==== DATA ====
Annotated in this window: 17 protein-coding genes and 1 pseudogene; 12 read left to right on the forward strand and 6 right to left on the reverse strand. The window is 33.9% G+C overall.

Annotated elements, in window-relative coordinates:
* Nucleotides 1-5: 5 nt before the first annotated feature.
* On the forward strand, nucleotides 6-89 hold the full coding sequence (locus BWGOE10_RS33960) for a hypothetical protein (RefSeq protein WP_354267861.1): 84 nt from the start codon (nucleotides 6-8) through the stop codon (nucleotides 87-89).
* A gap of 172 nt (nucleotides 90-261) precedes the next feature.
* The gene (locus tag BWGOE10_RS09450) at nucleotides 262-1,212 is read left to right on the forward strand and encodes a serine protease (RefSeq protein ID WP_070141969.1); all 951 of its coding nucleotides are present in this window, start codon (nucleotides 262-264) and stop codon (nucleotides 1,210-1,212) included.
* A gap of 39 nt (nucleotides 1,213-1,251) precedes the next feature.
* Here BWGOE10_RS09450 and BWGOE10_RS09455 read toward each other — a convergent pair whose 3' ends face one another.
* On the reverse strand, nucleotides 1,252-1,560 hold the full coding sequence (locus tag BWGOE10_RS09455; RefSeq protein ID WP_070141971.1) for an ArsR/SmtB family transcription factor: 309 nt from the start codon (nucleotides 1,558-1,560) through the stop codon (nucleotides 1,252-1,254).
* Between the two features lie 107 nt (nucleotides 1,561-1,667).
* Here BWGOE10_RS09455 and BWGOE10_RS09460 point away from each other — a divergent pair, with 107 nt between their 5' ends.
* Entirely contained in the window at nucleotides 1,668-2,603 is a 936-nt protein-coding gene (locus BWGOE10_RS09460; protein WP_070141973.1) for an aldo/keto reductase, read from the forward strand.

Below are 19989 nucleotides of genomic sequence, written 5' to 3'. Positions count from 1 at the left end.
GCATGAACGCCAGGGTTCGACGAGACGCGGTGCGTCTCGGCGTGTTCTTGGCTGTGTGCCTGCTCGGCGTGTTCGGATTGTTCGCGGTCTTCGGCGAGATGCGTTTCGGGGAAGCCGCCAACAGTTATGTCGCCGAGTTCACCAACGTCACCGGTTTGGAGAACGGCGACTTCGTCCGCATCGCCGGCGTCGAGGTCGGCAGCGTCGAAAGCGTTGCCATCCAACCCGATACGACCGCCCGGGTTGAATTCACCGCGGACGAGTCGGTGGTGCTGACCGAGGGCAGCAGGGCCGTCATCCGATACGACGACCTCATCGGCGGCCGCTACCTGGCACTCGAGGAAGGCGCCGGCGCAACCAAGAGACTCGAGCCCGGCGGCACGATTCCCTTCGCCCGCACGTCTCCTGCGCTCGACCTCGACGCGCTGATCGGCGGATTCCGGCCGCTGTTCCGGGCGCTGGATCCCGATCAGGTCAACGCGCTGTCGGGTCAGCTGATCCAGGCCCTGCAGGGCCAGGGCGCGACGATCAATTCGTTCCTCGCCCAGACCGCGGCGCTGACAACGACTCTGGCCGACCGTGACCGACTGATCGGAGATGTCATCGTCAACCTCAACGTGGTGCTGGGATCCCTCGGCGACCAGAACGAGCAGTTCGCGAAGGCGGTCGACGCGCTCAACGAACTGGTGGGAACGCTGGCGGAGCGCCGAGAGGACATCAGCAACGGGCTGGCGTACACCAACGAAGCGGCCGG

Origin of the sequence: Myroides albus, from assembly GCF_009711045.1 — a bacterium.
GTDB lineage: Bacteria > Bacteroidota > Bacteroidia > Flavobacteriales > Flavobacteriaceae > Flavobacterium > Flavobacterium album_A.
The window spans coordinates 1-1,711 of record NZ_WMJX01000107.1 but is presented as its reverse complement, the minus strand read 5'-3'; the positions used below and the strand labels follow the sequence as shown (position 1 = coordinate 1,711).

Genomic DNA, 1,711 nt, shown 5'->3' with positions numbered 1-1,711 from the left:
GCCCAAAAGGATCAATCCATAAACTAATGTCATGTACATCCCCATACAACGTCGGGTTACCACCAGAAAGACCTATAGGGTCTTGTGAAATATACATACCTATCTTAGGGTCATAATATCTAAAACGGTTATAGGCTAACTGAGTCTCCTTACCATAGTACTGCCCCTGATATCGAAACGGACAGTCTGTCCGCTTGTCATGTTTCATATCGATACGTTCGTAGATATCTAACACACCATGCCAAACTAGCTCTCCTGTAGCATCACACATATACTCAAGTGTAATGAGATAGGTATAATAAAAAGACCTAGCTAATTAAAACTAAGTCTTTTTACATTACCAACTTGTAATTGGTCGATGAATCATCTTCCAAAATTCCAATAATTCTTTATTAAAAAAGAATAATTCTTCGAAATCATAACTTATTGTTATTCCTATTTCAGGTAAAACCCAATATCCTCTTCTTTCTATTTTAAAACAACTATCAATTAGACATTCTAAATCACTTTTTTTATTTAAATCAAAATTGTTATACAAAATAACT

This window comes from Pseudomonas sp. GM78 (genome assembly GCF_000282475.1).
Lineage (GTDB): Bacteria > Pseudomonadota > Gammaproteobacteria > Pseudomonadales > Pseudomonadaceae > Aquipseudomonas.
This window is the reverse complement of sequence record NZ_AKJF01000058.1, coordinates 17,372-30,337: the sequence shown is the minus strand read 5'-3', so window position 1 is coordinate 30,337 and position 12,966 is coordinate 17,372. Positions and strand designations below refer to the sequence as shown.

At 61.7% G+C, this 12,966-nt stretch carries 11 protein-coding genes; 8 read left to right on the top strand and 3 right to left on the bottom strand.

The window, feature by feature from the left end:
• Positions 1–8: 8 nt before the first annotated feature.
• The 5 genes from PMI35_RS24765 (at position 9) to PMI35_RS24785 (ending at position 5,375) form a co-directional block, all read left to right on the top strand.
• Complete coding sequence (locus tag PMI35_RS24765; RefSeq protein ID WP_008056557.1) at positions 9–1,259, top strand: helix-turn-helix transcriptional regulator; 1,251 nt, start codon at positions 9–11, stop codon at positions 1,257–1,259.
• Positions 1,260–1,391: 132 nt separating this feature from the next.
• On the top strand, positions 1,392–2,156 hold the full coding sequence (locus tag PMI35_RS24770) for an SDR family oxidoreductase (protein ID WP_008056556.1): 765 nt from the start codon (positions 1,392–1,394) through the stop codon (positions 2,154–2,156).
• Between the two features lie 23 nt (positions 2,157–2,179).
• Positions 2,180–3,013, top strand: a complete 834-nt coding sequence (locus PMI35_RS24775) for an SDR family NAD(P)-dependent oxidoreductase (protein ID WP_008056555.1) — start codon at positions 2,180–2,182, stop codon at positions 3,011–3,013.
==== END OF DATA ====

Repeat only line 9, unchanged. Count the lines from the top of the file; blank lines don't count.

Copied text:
* On the reverse strand, nucleotides 1,252-1,560 hold the full coding sequence (locus tag BWGOE10_RS09455; RefSeq protein ID WP_070141971.1) for an ArsR/SmtB family transcription factor: 309 nt from the start codon (nucleotides 1,558-1,560) through the stop codon (nucleotides 1,252-1,254).